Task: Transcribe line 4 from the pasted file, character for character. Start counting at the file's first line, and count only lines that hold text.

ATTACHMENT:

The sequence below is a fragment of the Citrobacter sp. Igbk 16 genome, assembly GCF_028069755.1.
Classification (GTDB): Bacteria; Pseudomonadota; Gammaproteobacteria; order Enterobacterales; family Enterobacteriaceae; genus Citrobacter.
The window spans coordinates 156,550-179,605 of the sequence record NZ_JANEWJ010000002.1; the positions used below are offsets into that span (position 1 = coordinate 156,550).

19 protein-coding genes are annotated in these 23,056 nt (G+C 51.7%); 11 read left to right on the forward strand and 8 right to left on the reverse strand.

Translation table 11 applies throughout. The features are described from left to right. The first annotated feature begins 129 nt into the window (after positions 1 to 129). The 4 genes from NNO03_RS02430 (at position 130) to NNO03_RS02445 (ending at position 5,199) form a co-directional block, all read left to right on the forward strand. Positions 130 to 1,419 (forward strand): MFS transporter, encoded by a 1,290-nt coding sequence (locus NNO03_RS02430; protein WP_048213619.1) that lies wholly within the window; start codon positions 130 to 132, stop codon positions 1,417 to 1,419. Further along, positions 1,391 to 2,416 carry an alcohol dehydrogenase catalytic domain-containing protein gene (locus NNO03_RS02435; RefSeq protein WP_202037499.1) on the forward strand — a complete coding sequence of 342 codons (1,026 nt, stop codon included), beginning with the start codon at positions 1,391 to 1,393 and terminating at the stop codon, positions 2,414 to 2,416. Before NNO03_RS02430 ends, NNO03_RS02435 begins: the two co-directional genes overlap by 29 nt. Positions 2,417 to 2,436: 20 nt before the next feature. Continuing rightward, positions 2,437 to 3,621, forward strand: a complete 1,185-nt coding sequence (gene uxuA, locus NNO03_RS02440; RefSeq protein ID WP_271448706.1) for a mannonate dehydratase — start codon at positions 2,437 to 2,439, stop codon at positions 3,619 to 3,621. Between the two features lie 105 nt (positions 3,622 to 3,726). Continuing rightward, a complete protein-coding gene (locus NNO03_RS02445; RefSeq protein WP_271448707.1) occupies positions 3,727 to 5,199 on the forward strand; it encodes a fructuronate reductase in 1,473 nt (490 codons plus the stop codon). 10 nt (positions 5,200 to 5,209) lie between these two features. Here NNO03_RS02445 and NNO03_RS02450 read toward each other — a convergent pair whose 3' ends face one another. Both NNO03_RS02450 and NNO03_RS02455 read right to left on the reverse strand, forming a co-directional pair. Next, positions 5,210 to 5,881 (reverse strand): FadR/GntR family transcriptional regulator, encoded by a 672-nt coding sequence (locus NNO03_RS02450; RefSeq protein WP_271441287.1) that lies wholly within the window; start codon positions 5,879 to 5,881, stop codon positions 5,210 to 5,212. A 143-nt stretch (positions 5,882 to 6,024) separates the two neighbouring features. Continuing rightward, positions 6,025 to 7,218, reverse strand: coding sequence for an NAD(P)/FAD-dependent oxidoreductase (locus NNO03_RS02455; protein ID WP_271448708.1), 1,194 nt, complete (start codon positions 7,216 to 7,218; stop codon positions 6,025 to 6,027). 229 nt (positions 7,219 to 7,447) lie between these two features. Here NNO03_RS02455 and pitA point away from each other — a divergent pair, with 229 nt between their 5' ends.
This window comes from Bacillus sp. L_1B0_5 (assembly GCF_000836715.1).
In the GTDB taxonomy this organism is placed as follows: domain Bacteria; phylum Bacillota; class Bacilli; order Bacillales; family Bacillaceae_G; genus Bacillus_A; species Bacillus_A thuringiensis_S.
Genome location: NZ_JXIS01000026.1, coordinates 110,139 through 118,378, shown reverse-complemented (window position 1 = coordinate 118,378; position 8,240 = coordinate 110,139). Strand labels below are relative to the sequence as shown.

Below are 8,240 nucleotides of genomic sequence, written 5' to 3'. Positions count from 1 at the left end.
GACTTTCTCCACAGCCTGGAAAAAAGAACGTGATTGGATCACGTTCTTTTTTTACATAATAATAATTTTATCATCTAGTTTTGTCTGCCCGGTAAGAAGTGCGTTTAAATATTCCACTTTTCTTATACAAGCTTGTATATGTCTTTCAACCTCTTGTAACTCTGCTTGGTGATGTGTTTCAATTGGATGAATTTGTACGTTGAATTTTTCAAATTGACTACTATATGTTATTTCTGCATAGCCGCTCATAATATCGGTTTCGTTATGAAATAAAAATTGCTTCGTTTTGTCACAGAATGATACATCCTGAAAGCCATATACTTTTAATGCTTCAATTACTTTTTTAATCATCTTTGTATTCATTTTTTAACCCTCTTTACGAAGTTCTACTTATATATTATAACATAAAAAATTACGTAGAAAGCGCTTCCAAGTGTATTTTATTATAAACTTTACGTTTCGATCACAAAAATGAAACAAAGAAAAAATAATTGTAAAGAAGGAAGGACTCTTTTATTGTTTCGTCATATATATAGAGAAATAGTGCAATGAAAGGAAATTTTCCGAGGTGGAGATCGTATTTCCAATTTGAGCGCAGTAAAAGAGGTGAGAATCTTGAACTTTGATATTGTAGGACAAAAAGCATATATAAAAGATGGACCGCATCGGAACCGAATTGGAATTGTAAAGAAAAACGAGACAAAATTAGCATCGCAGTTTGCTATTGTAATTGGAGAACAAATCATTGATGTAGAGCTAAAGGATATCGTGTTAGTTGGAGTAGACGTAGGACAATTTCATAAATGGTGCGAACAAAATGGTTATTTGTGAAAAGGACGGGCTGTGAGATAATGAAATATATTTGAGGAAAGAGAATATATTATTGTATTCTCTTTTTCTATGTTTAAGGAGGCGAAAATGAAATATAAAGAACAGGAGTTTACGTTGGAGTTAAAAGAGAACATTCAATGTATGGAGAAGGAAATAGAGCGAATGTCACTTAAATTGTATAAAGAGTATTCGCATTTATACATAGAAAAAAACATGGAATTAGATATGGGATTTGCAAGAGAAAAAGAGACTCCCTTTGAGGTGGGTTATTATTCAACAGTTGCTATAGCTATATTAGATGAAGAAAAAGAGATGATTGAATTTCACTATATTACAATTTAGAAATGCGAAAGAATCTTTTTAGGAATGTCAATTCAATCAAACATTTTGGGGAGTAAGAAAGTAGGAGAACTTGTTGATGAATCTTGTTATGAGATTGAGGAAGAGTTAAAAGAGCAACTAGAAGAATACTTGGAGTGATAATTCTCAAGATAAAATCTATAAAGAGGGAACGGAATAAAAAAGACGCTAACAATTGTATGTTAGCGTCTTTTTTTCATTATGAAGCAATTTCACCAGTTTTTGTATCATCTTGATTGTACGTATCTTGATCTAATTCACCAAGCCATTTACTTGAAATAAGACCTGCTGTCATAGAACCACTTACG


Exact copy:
19 protein-coding genes are annotated in these 23,056 nt (G+C 51.7%); 11 read left to right on the forward strand and 8 right to left on the reverse strand.